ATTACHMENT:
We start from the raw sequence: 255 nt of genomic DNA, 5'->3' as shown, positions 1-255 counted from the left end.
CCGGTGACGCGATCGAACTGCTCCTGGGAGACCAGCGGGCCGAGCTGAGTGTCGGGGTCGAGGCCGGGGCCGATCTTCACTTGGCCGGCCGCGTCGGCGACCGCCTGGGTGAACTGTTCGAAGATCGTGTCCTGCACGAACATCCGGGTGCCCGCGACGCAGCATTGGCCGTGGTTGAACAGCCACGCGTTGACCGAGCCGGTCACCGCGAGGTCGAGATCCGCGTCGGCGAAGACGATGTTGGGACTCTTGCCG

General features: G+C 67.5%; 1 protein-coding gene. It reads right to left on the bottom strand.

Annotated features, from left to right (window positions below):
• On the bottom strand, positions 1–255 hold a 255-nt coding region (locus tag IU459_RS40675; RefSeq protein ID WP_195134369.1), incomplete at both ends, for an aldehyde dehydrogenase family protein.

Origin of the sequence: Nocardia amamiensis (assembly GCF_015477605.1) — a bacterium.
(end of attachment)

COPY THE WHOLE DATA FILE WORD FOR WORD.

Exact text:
We start from the raw sequence: 255 nt of genomic DNA, 5'->3' as shown, positions 1-255 counted from the left end.
CCGGTGACGCGATCGAACTGCTCCTGGGAGACCAGCGGGCCGAGCTGAGTGTCGGGGTCGAGGCCGGGGCCGATCTTCACTTGGCCGGCCGCGTCGGCGACCGCCTGGGTGAACTGTTCGAAGATCGTGTCCTGCACGAACATCCGGGTGCCCGCGACGCAGCATTGGCCGTGGTTGAACAGCCACGCGTTGACCGAGCCGGTCACCGCGAGGTCGAGATCCGCGTCGGCGAAGACGATGTTGGGACTCTTGCCG

General features: G+C 67.5%; 1 protein-coding gene. It reads right to left on the bottom strand.

Annotated features, from left to right (window positions below):
• On the bottom strand, positions 1–255 hold a 255-nt coding region (locus tag IU459_RS40675; RefSeq protein ID WP_195134369.1), incomplete at both ends, for an aldehyde dehydrogenase family protein.

Origin of the sequence: Nocardia amamiensis (assembly GCF_015477605.1) — a bacterium.